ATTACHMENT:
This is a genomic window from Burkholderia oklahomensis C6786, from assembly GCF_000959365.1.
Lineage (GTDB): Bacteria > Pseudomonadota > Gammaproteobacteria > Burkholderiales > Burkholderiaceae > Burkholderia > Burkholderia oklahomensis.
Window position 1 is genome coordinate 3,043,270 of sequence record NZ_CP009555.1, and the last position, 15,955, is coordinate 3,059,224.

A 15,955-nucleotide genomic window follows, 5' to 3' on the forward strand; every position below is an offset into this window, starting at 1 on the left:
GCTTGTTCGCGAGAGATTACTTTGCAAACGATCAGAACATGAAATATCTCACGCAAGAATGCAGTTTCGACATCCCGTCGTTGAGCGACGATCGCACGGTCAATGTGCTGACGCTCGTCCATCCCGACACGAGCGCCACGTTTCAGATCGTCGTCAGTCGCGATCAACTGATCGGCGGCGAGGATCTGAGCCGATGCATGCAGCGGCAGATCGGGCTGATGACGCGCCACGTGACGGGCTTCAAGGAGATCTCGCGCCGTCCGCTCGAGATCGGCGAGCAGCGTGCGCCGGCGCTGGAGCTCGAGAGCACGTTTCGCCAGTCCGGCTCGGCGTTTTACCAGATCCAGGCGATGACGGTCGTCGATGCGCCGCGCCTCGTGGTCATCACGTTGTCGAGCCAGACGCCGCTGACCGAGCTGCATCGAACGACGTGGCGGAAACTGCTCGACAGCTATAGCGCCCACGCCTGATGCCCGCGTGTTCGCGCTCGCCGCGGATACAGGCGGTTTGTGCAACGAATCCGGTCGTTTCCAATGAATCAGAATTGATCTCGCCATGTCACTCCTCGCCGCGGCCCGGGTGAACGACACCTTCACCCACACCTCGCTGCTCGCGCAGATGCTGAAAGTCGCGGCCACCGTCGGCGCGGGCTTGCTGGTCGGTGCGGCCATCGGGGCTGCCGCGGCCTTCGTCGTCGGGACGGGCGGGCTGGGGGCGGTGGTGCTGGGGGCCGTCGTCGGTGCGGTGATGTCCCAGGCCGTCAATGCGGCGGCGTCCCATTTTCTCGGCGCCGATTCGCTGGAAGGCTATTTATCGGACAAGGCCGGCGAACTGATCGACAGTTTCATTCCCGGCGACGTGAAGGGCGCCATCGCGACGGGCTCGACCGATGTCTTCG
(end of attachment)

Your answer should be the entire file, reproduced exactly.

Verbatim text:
This is a genomic window from Burkholderia oklahomensis C6786, from assembly GCF_000959365.1.
Lineage (GTDB): Bacteria > Pseudomonadota > Gammaproteobacteria > Burkholderiales > Burkholderiaceae > Burkholderia > Burkholderia oklahomensis.
Window position 1 is genome coordinate 3,043,270 of sequence record NZ_CP009555.1, and the last position, 15,955, is coordinate 3,059,224.

A 15,955-nucleotide genomic window follows, 5' to 3' on the forward strand; every position below is an offset into this window, starting at 1 on the left:
GCTTGTTCGCGAGAGATTACTTTGCAAACGATCAGAACATGAAATATCTCACGCAAGAATGCAGTTTCGACATCCCGTCGTTGAGCGACGATCGCACGGTCAATGTGCTGACGCTCGTCCATCCCGACACGAGCGCCACGTTTCAGATCGTCGTCAGTCGCGATCAACTGATCGGCGGCGAGGATCTGAGCCGATGCATGCAGCGGCAGATCGGGCTGATGACGCGCCACGTGACGGGCTTCAAGGAGATCTCGCGCCGTCCGCTCGAGATCGGCGAGCAGCGTGCGCCGGCGCTGGAGCTCGAGAGCACGTTTCGCCAGTCCGGCTCGGCGTTTTACCAGATCCAGGCGATGACGGTCGTCGATGCGCCGCGCCTCGTGGTCATCACGTTGTCGAGCCAGACGCCGCTGACCGAGCTGCATCGAACGACGTGGCGGAAACTGCTCGACAGCTATAGCGCCCACGCCTGATGCCCGCGTGTTCGCGCTCGCCGCGGATACAGGCGGTTTGTGCAACGAATCCGGTCGTTTCCAATGAATCAGAATTGATCTCGCCATGTCACTCCTCGCCGCGGCCCGGGTGAACGACACCTTCACCCACACCTCGCTGCTCGCGCAGATGCTGAAAGTCGCGGCCACCGTCGGCGCGGGCTTGCTGGTCGGTGCGGCCATCGGGGCTGCCGCGGCCTTCGTCGTCGGGACGGGCGGGCTGGGGGCGGTGGTGCTGGGGGCCGTCGTCGGTGCGGTGATGTCCCAGGCCGTCAATGCGGCGGCGTCCCATTTTCTCGGCGCCGATTCGCTGGAAGGCTATTTATCGGACAAGGCCGGCGAACTGATCGACAGTTTCATTCCCGGCGACGTGAAGGGCGCCATCGCGACGGGCTCGACCGATGTCTTCG